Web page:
Appalachia is a cultural region in the Eastern United States that stretches from the Southern Tier of New York to northern Alabama and Georgia. As of the 2010 United States Census, the region was home to approximately 25 million people, sociological studies in the 1960s and 1970s helped to re-examine and dispel these stereotypes. While endowed with abundant natural resources, Appalachia has long struggled, by 1990, Appalachia had largely joined the economic mainstream, but still lagged behind the rest of the nation in most economic indicators. Since Appalachia lacks definite physiographical or topographical boundaries, there has been disagreement over what exactly the region encompasses. The most commonly used definition of Appalachia is the one initially defined by the Appalachian Regional Commission in 1965. When the Commission was established, counties were added based on economic need, in 1921, John C. Campbell published The Southern Highlander and His Homeland in which he modified Frosts map to include 254 counties in 9 states.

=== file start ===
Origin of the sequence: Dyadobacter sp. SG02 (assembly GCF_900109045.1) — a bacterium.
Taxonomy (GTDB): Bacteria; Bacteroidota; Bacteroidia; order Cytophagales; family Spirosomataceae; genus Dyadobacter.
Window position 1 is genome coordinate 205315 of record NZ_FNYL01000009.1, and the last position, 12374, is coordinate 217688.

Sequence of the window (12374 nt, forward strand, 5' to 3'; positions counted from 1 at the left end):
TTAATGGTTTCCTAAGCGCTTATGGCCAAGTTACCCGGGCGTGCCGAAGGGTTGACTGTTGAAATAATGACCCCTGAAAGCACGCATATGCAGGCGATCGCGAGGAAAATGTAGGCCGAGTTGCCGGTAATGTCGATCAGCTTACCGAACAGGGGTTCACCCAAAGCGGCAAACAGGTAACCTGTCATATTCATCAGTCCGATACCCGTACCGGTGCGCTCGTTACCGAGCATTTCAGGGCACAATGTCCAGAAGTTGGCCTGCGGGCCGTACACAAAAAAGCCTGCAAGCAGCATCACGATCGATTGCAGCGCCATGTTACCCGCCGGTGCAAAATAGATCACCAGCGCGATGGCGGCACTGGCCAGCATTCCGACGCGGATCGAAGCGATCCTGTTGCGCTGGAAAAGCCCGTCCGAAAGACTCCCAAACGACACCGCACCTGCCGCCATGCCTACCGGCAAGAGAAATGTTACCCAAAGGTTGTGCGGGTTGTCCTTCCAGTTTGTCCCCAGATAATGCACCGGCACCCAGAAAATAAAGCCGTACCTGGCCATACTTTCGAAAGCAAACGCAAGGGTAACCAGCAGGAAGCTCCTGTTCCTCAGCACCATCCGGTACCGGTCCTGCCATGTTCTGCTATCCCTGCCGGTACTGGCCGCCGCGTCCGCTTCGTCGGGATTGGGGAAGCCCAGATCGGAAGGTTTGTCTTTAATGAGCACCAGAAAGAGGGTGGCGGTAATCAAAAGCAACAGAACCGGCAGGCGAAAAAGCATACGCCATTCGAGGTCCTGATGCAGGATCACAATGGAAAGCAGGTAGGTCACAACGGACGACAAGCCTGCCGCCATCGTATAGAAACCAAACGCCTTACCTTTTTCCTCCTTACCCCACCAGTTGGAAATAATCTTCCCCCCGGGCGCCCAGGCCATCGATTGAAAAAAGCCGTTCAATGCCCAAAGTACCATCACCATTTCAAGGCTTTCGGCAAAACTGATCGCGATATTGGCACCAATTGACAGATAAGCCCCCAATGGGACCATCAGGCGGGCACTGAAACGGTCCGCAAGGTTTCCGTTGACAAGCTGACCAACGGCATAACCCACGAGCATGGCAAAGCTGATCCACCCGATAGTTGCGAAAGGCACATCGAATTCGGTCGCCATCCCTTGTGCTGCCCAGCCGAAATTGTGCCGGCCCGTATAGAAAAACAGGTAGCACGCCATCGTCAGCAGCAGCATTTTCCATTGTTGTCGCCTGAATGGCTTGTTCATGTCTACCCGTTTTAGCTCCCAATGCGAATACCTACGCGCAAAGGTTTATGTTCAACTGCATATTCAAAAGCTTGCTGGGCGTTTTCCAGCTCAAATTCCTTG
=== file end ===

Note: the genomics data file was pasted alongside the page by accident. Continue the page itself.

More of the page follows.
A landmark survey of the region in the decade by the United States Department of Agriculture defined the region as consisting of 206 counties in 6 states. In 1984, Karl Raitz and Richard Ulack expanded the ARCs definition to include 445 counties in 13 states, although they removed all counties in Mississippi and added two in New Jersey. The name was altered by the Spanish to Apalachee and used as a name for the tribe. Pánfilo de Narváezs expedition first entered Apalachee territory on June 15,1528, now spelled Appalachian, it is the fourth oldest surviving European place-name in the U. S. After the de Soto expedition in 1540, Spanish cartographers began to apply the name of the tribe to the mountains themselves. The first cartographic appearance of Apalchen is on Diego Gutiérrez map of 1562, le Moyne was the first European to apply Apalachen specifically to a mountain range as opposed to a village, native tribe, or a southeastern region of North America. The name was not commonly used for the mountain range until the late 19th century.